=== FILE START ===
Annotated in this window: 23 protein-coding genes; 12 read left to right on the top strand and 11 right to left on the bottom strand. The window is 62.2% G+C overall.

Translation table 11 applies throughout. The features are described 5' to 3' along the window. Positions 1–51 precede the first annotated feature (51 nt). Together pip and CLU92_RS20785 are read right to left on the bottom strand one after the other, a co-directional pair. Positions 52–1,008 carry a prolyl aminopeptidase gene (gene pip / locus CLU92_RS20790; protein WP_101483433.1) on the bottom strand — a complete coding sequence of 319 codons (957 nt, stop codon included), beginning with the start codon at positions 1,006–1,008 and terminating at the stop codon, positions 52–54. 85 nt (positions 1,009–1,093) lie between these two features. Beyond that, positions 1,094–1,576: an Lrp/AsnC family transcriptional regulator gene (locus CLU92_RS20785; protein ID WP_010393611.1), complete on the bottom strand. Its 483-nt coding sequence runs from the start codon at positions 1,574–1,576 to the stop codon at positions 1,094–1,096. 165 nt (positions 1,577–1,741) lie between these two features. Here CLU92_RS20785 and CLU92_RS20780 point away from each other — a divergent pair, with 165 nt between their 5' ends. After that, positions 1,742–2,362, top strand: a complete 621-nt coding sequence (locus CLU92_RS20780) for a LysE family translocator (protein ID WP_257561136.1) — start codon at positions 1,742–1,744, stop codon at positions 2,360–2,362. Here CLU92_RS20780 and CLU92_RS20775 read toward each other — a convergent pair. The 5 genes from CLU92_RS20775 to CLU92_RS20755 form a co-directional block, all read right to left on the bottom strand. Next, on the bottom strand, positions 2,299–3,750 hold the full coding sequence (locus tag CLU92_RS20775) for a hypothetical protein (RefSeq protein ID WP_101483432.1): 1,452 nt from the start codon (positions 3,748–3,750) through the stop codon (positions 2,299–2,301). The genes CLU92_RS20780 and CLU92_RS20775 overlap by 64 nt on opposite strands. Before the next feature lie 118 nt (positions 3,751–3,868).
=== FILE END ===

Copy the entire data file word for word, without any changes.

Annotated in this window: 23 protein-coding genes; 12 read left to right on the top strand and 11 right to left on the bottom strand. The window is 62.2% G+C overall.

Translation table 11 applies throughout. The features are described 5' to 3' along the window. Positions 1–51 precede the first annotated feature (51 nt). Together pip and CLU92_RS20785 are read right to left on the bottom strand one after the other, a co-directional pair. Positions 52–1,008 carry a prolyl aminopeptidase gene (gene pip / locus CLU92_RS20790; protein WP_101483433.1) on the bottom strand — a complete coding sequence of 319 codons (957 nt, stop codon included), beginning with the start codon at positions 1,006–1,008 and terminating at the stop codon, positions 52–54. 85 nt (positions 1,009–1,093) lie between these two features. Beyond that, positions 1,094–1,576: an Lrp/AsnC family transcriptional regulator gene (locus CLU92_RS20785; protein ID WP_010393611.1), complete on the bottom strand. Its 483-nt coding sequence runs from the start codon at positions 1,574–1,576 to the stop codon at positions 1,094–1,096. 165 nt (positions 1,577–1,741) lie between these two features. Here CLU92_RS20785 and CLU92_RS20780 point away from each other — a divergent pair, with 165 nt between their 5' ends. After that, positions 1,742–2,362, top strand: a complete 621-nt coding sequence (locus CLU92_RS20780) for a LysE family translocator (protein ID WP_257561136.1) — start codon at positions 1,742–1,744, stop codon at positions 2,360–2,362. Here CLU92_RS20780 and CLU92_RS20775 read toward each other — a convergent pair. The 5 genes from CLU92_RS20775 to CLU92_RS20755 form a co-directional block, all read right to left on the bottom strand. Next, on the bottom strand, positions 2,299–3,750 hold the full coding sequence (locus tag CLU92_RS20775) for a hypothetical protein (RefSeq protein ID WP_101483432.1): 1,452 nt from the start codon (positions 3,748–3,750) through the stop codon (positions 2,299–2,301). The genes CLU92_RS20780 and CLU92_RS20775 overlap by 64 nt on opposite strands. Before the next feature lie 118 nt (positions 3,751–3,868).